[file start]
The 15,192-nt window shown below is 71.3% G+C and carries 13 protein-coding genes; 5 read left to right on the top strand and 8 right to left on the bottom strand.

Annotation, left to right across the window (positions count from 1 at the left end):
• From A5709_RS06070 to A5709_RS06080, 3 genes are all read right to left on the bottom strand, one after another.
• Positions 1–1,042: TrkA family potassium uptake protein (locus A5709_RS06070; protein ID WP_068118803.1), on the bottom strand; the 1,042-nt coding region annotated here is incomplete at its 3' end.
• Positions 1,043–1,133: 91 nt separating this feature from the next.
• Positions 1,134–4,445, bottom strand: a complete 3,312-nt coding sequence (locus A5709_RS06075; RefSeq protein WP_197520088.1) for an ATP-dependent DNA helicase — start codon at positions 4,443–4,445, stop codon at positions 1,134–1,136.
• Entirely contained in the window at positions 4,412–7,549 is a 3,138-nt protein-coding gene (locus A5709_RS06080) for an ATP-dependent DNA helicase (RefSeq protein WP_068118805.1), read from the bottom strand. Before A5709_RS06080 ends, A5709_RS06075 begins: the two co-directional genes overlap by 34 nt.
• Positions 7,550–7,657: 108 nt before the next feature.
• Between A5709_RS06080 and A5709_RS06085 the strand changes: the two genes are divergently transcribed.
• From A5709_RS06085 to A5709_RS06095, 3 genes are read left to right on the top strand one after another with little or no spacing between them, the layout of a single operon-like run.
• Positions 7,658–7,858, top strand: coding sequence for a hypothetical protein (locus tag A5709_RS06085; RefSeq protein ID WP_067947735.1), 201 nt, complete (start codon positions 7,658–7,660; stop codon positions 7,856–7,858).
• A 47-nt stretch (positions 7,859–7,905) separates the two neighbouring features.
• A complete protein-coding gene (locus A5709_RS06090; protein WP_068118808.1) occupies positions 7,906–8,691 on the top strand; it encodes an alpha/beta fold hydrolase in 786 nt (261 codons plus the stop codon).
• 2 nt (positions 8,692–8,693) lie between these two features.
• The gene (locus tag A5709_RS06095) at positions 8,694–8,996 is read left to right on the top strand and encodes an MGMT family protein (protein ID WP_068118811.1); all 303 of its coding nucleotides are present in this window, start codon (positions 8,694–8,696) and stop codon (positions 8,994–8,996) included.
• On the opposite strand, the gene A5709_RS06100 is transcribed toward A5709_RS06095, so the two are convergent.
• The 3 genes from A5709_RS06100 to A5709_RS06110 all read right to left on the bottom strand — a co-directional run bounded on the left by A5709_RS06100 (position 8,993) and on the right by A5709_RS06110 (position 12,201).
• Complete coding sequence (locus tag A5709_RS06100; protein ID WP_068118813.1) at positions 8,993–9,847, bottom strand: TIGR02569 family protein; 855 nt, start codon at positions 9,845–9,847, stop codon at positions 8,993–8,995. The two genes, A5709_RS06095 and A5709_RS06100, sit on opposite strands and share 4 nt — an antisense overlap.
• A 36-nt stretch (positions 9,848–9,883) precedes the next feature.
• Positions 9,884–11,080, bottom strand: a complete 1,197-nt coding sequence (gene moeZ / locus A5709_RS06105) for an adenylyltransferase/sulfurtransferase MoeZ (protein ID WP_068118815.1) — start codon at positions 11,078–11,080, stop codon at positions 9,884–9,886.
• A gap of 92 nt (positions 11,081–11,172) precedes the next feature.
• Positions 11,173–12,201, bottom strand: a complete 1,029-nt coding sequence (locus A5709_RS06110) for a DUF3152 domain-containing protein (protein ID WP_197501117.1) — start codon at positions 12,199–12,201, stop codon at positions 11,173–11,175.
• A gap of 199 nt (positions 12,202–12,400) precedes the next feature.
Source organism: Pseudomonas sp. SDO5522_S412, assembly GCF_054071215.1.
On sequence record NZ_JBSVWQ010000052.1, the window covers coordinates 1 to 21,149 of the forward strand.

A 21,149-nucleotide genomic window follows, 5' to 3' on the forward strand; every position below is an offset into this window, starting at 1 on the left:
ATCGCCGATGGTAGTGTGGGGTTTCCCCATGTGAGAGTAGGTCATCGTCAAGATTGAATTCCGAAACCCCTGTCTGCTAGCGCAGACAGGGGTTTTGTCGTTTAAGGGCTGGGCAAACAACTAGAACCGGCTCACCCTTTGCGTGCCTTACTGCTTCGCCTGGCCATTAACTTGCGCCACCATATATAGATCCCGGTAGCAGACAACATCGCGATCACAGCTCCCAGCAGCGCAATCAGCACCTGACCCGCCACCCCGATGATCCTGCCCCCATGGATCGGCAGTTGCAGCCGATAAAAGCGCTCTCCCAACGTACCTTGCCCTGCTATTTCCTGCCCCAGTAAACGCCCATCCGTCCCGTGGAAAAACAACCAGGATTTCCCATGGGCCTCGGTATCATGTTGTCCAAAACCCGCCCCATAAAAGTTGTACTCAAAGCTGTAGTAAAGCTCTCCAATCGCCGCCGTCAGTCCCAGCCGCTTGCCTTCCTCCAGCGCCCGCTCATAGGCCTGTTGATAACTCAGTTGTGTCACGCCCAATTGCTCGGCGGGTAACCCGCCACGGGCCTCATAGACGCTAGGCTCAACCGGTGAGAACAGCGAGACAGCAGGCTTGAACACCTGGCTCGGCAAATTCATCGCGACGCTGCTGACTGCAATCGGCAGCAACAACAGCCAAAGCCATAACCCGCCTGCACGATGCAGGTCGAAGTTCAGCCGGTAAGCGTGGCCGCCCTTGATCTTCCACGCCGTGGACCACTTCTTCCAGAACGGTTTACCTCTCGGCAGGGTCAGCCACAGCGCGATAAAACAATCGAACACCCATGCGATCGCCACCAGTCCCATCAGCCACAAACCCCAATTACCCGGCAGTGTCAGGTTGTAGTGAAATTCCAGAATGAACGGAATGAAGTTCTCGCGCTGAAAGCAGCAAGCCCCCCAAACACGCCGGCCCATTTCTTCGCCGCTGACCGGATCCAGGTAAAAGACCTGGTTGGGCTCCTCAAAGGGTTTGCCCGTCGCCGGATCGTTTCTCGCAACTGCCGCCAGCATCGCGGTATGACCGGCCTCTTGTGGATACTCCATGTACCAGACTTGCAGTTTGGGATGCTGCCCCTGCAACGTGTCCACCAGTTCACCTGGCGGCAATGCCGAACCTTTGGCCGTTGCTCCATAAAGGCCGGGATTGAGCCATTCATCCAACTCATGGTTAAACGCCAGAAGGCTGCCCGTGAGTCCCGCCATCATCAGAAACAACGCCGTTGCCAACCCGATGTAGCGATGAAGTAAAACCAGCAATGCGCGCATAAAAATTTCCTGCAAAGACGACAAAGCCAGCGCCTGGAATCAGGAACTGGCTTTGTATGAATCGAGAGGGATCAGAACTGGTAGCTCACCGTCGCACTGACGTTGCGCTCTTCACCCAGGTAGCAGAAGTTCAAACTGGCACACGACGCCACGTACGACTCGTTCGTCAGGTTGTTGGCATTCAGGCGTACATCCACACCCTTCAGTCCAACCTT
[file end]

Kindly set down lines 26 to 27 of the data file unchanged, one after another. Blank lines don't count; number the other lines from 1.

A 21,149-nucleotide genomic window follows, 5' to 3' on the forward strand; every position below is an offset into this window, starting at 1 on the left:
ATCGCCGATGGTAGTGTGGGGTTTCCCCATGTGAGAGTAGGTCATCGTCAAGATTGAATTCCGAAACCCCTGTCTGCTAGCGCAGACAGGGGTTTTGTCGTTTAAGGGCTGGGCAAACAACTAGAACCGGCTCACCCTTTGCGTGCCTTACTGCTTCGCCTGGCCATTAACTTGCGCCACCATATATAGATCCCGGTAGCAGACAACATCGCGATCACAGCTCCCAGCAGCGCAATCAGCACCTGACCCGCCACCCCGATGATCCTGCCCCCATGGATCGGCAGTTGCAGCCGATAAAAGCGCTCTCCCAACGTACCTTGCCCTGCTATTTCCTGCCCCAGTAAACGCCCATCCGTCCCGTGGAAAAACAACCAGGATTTCCCATGGGCCTCGGTATCATGTTGTCCAAAACCCGCCCCATAAAAGTTGTACTCAAAGCTGTAGTAAAGCTCTCCAATCGCCGCCGTCAGTCCCAGCCGCTTGCCTTCCTCCAGCGCCCGCTCATAGGCCTGTTGATAACTCAGTTGTGTCACGCCCAATTGCTCGGCGGGTAACCCGCCACGGGCCTCATAGACGCTAGGCTCAACCGGTGAGAACAGCGAGACAGCAGGCTTGAACACCTGGCTCGGCAAATTCATCGCGACGCTGCTGACTGCAATCGGCAGCAACAACAGCCAAAGCCATAACCCGCCTGCACGATGCAGGTCGAAGTTCAGCCGGTAAGCGTGGCCGCCCTTGATCTTCCACGCCGTGGACCACTTCTTCCAGAACGGTTTACCTCTCGGCAGGGTCAGCCACAGCGCGATAAAACAATCGAACACCCATGCGATCGCCACCAGTCCCATCAGCCACAAACCCCAATTACCCGGCAGTGTCAGGTTGTAGTGAAATTCCAGAATGAACGGAATGAAGTTCTCGCGCTGAAAGCAGCAAGCCCCCCAAACACGCCGGCCCATTTCTTCGCCGCTGACCGGATCCAGGTAAAAGACCTGGTTGGGCTCCTCAAAGGGTTTGCCCGTCGCCGGATCGTTTCTCGCAACTGCCGCCAGCATCGCGGTATGACCGGCCTCTTGTGGATACTCCATGTACCAGACTTGCAGTTTGGGATGCTGCCCCTGCAACGTGTCCACCAGTTCACCTGGCGGCAATGCCGAACCTTTGGCCGTTGCTCCATAAAGGCCGGGATTGAGCCATTCATCCAACTCATGGTTAAACGCCAGAAGGCTGCCCGTGAGTCCCGCCATCATCAGAAACAACGCCGTTGCCAACCCGATGTAGCGATGAAGTAAAACCAGCAATGCGCGCATAAAAATTTCCTGCAAAGACGACAAAGCCAGCGCCTGGAATCAGGAACTGGCTTTGTATGAATCGAGAGGGATCAGAACTGGTAGCTCACCGTCGCACTGACGTTGCGCTCTTCACCCAGGTAGCAGAAGTTCAAACTGGCACACGACGCCACGTACGACTCGTTCGTCAGGTTGTTGGCATTCAGGCGTACATCCACACCCTTCAGTCCAACCTT